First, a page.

Grace Presbyterian Church
January 5, 2020, Christmas 2A
Genesis 1:1-5; John 1:1-9
This table here is looking a little empty, isn’t it?
No shepherds, no Magi, no Mary or Joseph, no animals. It’s a little bare.
And yet as the author of the gospel of John would have us understand, this seemingly bare setting is the most essential thing for us to know.
The four gospels deal with the birth of Christ (or don’t) in different ways. I have to throw in the “or don’t” part because of the gospel of Mark, which…doesn’t report on the birth of Jesus at all; the story picks up straightway with John the Baptizer in the wilderness. Luke’s narrative, on the other hand, is fairly extensive, including not just the birth of Jesus himself but also reporting on the unusual birth of John the Baptist; recording multiple “songs” as part of the story, including Mary’s well-known Magnificat and also songs given to multiple other characters; relating the familiar parts of the story including the journey from Nazareth to Bethlehem and the angels’ appearance to the shepherds; the presentation of the eight-day-old Jesus in the Temple, with a couple of prophets present to call out the child and his significance; and even the account of the twelve-year-old Jesus getting separated from his parents and being found in that same Temple, deeply in conversation with the scribes and teachers there.
Matthew’s story, which is rather terse by comparison, does nonetheless include the Magi and their visit to Jesus, observed as Epiphany, as well as the repercussions of that visit in the slaughter of the innocents in Bethlehem and the Holy Family’s flight to Egypt, and eventual settling in Nazareth.
John has something quite different up his sleeve. There is no story of what happened at Bethlehem – there’s no mention of Bethlehem at all, nor of Mary or Joseph or shepherds or Magi or any such thing. There is, instead, a story of light.
I hope you were able to notice the resonance between the first reading of the day, from Genesis 1, and the reading from John. It seems deliberate. When you begin your gospel account with the words “In the beginning…” you are inviting, practically begging your readers and hearers to remember those opening words from Genesis. When you then launch into an evocation of light, the very thing first brought into being by the words of God in that Genesis story, you’re only making the connection even more explicit.
But what about this light? We are told about John, who came to bear witness to the light, the true light, coming into the world to enlighten everyone. We are told that this light, the “light of all people,” is found in the life of this one, the Word, the one that was in the beginning with God. But maybe the most interesting thing about the light comes in this sentence: “The light shines in the darkness, and the darkness did not overcome it.”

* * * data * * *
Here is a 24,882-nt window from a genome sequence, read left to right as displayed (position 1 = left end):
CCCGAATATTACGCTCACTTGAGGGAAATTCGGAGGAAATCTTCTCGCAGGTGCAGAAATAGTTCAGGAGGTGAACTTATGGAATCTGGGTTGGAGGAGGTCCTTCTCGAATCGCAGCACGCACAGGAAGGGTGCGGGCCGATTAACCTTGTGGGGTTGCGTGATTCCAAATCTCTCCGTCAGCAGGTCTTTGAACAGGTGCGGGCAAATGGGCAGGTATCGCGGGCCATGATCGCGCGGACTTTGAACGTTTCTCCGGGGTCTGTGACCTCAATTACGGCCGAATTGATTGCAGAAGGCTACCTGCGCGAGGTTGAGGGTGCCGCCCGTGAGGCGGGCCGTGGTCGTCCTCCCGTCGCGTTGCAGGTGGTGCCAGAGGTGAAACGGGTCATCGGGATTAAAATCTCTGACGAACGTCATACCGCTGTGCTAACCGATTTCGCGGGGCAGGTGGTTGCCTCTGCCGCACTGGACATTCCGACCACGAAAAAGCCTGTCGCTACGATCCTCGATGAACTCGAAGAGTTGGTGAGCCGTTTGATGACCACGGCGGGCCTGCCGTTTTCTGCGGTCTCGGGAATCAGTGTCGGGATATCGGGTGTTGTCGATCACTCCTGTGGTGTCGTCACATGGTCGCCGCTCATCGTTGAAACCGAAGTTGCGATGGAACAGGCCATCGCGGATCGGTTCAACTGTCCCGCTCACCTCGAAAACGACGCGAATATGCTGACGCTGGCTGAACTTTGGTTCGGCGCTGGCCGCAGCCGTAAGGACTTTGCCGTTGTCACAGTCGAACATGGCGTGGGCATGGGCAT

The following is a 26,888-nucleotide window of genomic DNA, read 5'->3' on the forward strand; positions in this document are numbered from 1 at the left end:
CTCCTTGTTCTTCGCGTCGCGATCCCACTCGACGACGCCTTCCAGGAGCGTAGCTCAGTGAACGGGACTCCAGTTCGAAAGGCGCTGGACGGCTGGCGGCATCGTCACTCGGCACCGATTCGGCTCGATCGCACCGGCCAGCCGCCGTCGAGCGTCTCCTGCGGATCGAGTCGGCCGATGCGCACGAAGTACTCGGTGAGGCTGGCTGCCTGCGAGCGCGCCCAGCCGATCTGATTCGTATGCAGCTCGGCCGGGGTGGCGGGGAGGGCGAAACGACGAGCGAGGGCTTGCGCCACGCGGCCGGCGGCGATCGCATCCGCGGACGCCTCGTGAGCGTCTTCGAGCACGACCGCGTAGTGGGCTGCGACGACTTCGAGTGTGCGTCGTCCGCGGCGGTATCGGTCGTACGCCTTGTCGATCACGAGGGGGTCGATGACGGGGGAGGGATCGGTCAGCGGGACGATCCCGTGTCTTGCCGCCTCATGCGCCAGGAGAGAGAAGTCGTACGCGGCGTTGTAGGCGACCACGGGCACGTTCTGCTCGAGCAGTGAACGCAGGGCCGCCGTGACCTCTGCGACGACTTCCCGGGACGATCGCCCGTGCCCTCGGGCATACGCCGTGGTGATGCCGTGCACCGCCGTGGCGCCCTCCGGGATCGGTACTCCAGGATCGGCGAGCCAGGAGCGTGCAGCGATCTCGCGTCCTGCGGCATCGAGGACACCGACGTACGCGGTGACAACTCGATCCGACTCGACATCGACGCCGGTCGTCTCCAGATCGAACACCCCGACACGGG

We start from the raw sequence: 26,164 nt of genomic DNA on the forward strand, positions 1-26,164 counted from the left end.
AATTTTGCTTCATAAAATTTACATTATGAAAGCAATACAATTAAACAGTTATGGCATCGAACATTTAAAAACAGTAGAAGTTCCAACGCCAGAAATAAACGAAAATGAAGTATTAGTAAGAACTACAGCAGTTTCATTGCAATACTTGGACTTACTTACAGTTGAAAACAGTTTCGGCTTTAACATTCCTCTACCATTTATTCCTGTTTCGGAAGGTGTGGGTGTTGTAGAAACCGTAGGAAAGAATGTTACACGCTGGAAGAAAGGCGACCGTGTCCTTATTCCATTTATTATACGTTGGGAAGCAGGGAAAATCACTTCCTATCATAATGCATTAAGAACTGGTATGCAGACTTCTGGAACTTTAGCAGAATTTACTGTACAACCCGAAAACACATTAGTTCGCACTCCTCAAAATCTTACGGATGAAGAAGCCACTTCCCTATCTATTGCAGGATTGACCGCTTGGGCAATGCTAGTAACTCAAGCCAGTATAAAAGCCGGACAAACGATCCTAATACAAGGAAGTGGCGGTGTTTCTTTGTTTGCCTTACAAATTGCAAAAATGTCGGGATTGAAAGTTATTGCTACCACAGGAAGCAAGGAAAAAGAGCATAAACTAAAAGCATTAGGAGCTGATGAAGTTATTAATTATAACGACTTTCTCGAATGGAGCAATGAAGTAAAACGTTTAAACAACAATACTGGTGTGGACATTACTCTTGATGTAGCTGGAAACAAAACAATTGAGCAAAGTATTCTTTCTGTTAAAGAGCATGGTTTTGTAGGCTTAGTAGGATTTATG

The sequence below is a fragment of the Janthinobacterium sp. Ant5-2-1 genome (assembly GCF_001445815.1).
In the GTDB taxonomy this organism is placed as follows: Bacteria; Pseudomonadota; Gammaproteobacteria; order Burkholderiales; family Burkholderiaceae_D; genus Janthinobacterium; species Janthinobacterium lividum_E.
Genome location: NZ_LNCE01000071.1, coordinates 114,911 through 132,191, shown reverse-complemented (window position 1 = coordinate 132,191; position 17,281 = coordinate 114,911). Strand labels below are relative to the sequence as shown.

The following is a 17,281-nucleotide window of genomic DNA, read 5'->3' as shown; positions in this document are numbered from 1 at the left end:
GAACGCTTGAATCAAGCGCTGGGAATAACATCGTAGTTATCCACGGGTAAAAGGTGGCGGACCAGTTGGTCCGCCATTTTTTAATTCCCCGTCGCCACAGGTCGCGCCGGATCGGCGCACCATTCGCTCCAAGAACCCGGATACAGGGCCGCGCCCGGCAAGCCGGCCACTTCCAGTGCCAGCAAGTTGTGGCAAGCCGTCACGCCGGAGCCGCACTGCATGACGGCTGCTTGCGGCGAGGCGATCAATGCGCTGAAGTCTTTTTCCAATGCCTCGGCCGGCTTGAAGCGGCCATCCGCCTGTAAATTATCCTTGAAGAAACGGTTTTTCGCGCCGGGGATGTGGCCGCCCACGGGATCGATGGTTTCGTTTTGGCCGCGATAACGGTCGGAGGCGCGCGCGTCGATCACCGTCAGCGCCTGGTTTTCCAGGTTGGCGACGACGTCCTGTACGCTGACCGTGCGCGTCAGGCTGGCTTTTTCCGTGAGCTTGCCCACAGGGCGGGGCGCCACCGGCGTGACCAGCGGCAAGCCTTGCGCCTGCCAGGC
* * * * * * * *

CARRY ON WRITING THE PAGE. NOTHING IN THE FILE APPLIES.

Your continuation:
That sounds odd in our ears, doesn’t it? Grammar teachers everywhere cringe at this, probably. The mix of present tense – “shines” – and past tense – “did not overcome” – doesn’t work immediately in our hearing or reading.
As awkward as this sounds, I don’t think it’s an accident or a grammar mistake. The light indeed shines in the darkness. Goodness knows the world knows darkness enough today, and anyone with even a small awareness of history realizes that the darkness of human existence and conflict has never been absent.
It’s like this candle here, on the table with the Christ child. It doesn’t matter how much of the light we dim here, it still shines.
(put out lights)
Admittedly this isn’t the darkest room, even with all the lights off and blinds drawn. But even so, and even if this were in the middle of the night, this candle’s light would still be evident. In fact, if this were done at tomorrow night’s Epiphany service, the light of this small candle might be even more evident or obvious if every other light were out.
So it is with the light of which John writes; it shines in the darkness and even shines despite the darkness. And the darkness, either the darkness of the void into which God spoke light or the darkness of the hour of Christ’s crucifixion, did not overcome the light, and in fact cannot overcome it. Ever.
This light of which John speaks isn’t a huge light. It’s not like being blinded by the lights of a full stadium or concert or other venues, but it is persistent, it is consistent, and it is undying light, which no darkness can ever quench or extinguish.
Maybe this is the thing we most need to hear from John’s flight of poetic mystery. The light shines. It doesn’t necessarily overwhelm, or drown out all darkness, but it shines, and no darkness can drown it out. If anything the light becomes more evident in the darker times.
So it is with us, if we’re following Christ. We don’t overwhelm the darkness, but neither are we drowned out by it. And if that life of which John speaks, the Word who was from the beginning with God, is truly the source of our light, the darkness has already failed to overcome it. No matter how grim it seems all around us, no matter how overwhelming or hopeless it might appear to be light in a dark and angry world, the darkness has already failed to overcome the light, if it is the true light that is shining in us.
Thanks be to God. Amen.
Hymns (from Glory to God: The Presbyterian Hymnal): #134, Joy to the World!; #123, It Came Upon the Midnight Clear; #137, He Came Down; #136, Go, Tell It On the Mountain